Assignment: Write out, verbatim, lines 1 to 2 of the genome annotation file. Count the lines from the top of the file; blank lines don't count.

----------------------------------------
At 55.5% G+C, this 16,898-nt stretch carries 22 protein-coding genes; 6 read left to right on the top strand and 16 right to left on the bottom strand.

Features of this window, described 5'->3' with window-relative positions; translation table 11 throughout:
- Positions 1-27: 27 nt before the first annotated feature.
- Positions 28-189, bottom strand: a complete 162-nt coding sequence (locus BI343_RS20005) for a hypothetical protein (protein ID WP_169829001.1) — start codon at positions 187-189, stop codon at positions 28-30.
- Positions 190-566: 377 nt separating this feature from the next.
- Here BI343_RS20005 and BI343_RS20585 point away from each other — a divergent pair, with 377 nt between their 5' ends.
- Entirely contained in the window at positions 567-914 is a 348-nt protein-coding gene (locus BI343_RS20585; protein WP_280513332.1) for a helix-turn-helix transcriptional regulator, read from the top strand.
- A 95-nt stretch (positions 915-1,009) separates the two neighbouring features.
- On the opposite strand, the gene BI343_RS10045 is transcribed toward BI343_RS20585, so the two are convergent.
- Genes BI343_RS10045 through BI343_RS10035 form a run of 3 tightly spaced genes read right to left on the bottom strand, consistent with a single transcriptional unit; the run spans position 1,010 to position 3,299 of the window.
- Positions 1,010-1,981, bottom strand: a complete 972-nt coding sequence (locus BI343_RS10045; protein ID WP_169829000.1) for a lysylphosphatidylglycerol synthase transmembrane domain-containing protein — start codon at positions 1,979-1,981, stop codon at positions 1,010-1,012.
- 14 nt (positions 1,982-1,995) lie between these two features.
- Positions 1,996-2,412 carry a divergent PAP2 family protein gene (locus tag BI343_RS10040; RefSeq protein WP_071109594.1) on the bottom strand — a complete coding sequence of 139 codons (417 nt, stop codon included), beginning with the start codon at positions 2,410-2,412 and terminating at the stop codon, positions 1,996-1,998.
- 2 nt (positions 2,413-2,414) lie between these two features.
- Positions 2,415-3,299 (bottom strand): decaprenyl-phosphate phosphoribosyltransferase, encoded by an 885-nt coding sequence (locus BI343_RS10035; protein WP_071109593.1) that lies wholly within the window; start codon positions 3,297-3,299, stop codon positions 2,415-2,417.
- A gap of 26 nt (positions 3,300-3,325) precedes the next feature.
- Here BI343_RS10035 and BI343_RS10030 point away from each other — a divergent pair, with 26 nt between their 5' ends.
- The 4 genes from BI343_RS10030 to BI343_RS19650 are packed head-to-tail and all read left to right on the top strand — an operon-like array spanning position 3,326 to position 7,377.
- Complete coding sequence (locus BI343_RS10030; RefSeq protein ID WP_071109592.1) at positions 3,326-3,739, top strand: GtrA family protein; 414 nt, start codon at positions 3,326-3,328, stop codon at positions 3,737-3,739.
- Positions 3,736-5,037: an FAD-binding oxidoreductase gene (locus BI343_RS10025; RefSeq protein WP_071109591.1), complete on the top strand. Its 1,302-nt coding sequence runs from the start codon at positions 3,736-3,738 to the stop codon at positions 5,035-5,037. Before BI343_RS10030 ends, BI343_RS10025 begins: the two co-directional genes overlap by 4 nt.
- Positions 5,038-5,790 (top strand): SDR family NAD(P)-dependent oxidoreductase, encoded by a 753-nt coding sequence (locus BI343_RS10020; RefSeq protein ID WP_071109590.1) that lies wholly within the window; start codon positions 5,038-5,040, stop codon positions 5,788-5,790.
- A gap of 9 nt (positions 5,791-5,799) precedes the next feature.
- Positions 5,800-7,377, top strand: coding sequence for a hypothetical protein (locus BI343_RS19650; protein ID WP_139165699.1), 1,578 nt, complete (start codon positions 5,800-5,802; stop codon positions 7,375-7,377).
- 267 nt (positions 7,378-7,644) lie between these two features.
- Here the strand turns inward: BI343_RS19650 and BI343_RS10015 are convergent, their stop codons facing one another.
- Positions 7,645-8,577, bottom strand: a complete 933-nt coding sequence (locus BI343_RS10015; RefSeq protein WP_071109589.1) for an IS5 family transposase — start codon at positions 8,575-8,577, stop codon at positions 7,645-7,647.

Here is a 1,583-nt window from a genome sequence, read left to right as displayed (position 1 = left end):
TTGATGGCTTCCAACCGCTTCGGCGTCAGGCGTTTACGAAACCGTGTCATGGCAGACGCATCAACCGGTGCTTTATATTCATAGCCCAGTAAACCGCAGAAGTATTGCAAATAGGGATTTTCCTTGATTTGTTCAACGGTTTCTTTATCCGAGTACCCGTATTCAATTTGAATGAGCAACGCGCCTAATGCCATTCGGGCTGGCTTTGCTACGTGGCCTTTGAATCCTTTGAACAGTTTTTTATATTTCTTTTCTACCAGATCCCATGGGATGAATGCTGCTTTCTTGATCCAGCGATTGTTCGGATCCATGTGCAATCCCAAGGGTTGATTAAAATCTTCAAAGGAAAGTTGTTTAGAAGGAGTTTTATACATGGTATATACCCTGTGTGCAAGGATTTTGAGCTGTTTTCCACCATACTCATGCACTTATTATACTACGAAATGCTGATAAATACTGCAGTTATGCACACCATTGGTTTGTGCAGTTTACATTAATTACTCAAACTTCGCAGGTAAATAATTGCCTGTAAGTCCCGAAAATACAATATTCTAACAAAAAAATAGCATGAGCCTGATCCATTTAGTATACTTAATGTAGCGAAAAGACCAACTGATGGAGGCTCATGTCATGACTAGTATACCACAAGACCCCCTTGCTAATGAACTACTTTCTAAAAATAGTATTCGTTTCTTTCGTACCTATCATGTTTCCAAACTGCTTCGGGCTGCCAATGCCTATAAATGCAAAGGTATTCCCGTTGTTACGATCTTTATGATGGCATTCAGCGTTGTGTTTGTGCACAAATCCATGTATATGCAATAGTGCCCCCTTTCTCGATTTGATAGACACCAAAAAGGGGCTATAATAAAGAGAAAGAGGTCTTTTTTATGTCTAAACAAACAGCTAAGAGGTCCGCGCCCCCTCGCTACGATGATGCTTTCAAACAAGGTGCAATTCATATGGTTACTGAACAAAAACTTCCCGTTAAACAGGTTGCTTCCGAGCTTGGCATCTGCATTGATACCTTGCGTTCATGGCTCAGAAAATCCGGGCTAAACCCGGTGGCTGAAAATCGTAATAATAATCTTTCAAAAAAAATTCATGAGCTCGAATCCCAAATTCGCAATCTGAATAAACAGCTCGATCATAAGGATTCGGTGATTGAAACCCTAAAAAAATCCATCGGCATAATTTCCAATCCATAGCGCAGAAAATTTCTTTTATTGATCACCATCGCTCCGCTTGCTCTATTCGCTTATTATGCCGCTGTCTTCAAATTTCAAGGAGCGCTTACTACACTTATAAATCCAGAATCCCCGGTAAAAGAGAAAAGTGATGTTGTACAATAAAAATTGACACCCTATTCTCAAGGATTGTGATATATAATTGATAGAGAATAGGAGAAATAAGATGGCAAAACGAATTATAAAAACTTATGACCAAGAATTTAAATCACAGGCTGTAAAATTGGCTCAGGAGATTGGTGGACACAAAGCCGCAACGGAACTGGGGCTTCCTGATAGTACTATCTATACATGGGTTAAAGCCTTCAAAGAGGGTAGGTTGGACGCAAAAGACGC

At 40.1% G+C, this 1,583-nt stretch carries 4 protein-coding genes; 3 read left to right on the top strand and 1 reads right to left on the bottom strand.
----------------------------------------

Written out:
At 55.5% G+C, this 16,898-nt stretch carries 22 protein-coding genes; 6 read left to right on the top strand and 16 right to left on the bottom strand.

Features of this window, described 5'->3' with window-relative positions; translation table 11 throughout: